Peter Robinson: Too quickly. The sanctions were of what kind, economic?
Scott Sagan: Economic sanctions on both India and Pakistan. And I think right now they're stuck between a rock and a hard place--
Peter Robinson: The Clinton administration is?
Scott Sagan: The Clinton administration is, is that they would like to try to encourage India and Pakistan not to weaponize; not to put weapons out to the field the way the United States and Russia did during the Cold War. Yet they don't even want to signal that they're accepting that India and Pakistan are nuclear armed countries now.
It is my hope that India and Pakistan will not follow the model that the United States and the Russians did, of adopting hair-trigger arsenals; of putting warheads on top of missiles and aiming them at each other.
Peter Robinson: And why, since the United States and Russian managed to get through 40-50 years of Cold War without a nuclear accident--
Scott Sagan: There were nuclear accidents--
Peter Robinson: The Russians made mistakes with Chernobyl and so forth, but without anybody popping a missile at anybody else, Indians and Pakistanis are less competent to achieve the same result?
Scott Sagan: I'd say two things. First, you have a difference in the time involved in a false warning incident. India and Pakistan are right on each other's borders. So a missile aimed would get there within five minutes.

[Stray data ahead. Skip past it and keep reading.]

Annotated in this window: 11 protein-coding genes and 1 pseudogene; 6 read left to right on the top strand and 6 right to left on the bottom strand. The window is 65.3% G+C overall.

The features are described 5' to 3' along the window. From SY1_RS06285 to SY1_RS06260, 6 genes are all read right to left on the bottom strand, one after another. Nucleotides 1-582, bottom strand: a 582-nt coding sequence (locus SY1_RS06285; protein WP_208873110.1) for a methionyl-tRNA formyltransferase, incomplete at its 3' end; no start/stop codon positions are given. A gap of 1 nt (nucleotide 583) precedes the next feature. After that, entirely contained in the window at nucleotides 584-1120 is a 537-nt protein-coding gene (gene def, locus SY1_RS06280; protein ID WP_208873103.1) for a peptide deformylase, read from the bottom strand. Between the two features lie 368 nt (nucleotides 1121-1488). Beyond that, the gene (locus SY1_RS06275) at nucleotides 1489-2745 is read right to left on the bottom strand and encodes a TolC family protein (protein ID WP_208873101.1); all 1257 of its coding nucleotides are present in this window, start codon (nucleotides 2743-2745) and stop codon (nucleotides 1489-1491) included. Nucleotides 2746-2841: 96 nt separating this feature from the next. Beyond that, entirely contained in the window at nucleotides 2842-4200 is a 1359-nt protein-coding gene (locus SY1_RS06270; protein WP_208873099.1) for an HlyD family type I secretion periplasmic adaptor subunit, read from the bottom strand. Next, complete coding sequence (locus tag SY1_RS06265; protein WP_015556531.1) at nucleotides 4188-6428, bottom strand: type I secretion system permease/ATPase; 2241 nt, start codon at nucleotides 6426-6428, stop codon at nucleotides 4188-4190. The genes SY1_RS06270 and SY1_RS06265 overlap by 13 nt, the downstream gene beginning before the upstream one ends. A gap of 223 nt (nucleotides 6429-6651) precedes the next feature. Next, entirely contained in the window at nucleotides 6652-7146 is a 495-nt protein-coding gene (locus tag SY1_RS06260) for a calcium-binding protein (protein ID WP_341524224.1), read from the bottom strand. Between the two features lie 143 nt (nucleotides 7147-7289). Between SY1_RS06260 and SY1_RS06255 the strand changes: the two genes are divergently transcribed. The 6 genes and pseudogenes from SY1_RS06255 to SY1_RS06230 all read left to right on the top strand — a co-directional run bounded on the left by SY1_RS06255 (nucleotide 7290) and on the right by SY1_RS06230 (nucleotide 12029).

In the United States and the Russian case, we did have many false warnings in which we thought the United States was under attack, and they had some where they thought the Russians were under attack.
Fortunately, it takes about half an hour for a missile to go from one country to the other, so there is time to double-check the systems.
Peter Robinson: Even at that we had plenty of edgy moments?
Scott Sagan: Even at that we had some close calls.
Peter Robinson: Would it be a good idea for the United States to ratify the comprehensive test ban treaty?
A Bad Case of CTBT's.
The Comprehensive Test Ban Treaty. The Clinton administration initialed it, submitted it to the United States Senate for ratification last year. What would it have done? In about one sentence, what would it have done?
Scott Sagan: It would have stopped the United States from testing nuclear weapons underground in Nevada in exchange for many other states agreeing that they would not test as well.
Peter Robinson: And how many other states? Hundreds…
Scott Sagan: Virtually the whole world with the exception of India, Pakistan, and I believe Cuba has not signed; but we're not worried about Cuba's involvement.
Peter Robinson: All right, that sounds like a fairly reasonable deal.
Scott Sagan: Very reasonable deal. We actually championed that treaty.
Peter Robinson: Who's "we"?
Scott Sagan: The United States government.
Peter Robinson: The Clinton administration?
Scott Sagan: Not just the Clinton administration. The U.S. governments going way back. This has been a long-standing--
Peter Robinson: Bipartisan?
Scott Sagan: A bipartisan effort. The U.S. government, presidents from Nixon forward have worked very hard to try to get some of the other states that did not want to sign it because they had not yet tested to sign it.